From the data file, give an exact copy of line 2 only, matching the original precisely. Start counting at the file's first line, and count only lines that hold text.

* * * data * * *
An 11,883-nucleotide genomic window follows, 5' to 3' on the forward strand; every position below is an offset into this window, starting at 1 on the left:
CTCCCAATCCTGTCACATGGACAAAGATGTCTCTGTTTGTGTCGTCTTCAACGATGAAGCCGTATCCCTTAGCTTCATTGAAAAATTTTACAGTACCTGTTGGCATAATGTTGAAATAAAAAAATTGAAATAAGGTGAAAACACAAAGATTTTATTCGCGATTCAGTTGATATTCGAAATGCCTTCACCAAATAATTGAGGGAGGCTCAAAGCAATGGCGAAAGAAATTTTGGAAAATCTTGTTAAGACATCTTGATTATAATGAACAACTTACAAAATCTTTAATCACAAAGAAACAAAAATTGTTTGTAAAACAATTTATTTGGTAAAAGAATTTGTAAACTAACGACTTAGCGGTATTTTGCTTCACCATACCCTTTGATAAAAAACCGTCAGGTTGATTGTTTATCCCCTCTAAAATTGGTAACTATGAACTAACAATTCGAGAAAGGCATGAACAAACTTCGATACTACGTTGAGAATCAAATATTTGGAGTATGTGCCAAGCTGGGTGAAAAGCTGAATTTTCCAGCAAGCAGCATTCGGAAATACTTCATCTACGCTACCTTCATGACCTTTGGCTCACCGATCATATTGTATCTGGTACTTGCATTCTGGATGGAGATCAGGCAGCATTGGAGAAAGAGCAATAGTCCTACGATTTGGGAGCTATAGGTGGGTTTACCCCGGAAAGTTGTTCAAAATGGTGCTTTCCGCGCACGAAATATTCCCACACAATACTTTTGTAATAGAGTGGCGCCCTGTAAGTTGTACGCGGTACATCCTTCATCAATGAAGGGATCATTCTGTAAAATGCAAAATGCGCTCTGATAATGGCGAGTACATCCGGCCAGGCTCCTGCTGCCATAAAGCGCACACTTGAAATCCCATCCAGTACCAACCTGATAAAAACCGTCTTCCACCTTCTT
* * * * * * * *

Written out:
CTCCCAATCCTGTCACATGGACAAAGATGTCTCTGTTTGTGTCGTCTTCAACGATGAAGCCGTATCCCTTAGCTTCATTGAAAAATTTTACAGTACCTGTTGGCATAATGTTGAAATAAAAAAATTGAAATAAGGTGAAAACACAAAGATTTTATTCGCGATTCAGTTGATATTCGAAATGCCTTCACCAAATAATTGAGGGAGGCTCAAAGCAATGGCGAAAGAAATTTTGGAAAATCTTGTTAAGACATCTTGATTATAATGAACAACTTACAAAATCTTTAATCACAAAGAAACAAAAATTGTTTGTAAAACAATTTATTTGGTAAAAGAATTTGTAAACTAACGACTTAGCGGTATTTTGCTTCACCATACCCTTTGATAAAAAACCGTCAGGTTGATTGTTTATCCCCTCTAAAATTGGTAACTATGAACTAACAATTCGAGAAAGGCATGAACAAACTTCGATACTACGTTGAGAATCAAATATTTGGAGTATGTGCCAAGCTGGGTGAAAAGCTGAATTTTCCAGCAAGCAGCATTCGGAAATACTTCATCTACGCTACCTTCATGACCTTTGGCTCACCGATCATATTGTATCTGGTACTTGCATTCTGGATGGAGATCAGGCAGCATTGGAGAAAGAGCAATAGTCCTACGATTTGGGAGCTATAGGTGGGTTTACCCCGGAAAGTTGTTCAAAATGGTGCTTTCCGCGCACGAAATATTCCCACACAATACTTTTGTAATAGAGTGGCGCCCTGTAAGTTGTACGCGGTACATCCTTCATCAATGAAGGGATCATTCTGTAAAATGCAAAATGCGCTCTGATAATGGCGAGTACATCCGGCCAGGCTCCTGCTGCCATAAAGCGCACACTTGAAATCCCATCCAGTACCAACCTGATAAAAACCGTCTTCCACCTTCTT